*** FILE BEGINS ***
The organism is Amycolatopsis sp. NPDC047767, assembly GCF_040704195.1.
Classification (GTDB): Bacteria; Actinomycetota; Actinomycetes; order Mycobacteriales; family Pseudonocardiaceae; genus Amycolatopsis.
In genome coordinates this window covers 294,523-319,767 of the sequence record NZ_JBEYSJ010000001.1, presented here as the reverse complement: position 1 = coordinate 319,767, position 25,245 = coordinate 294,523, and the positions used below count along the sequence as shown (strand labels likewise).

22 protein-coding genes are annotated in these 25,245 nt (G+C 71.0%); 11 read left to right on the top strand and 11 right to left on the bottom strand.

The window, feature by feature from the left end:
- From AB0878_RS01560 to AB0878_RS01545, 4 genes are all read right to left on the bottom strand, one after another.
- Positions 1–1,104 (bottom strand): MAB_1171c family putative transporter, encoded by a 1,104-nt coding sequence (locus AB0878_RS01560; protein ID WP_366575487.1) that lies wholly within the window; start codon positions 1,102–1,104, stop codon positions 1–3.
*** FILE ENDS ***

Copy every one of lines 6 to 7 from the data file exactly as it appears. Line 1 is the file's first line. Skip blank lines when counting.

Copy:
- From AB0878_RS01560 to AB0878_RS01545, 4 genes are all read right to left on the bottom strand, one after another.
- Positions 1–1,104 (bottom strand): MAB_1171c family putative transporter, encoded by a 1,104-nt coding sequence (locus AB0878_RS01560; protein ID WP_366575487.1) that lies wholly within the window; start codon positions 1,102–1,104, stop codon positions 1–3.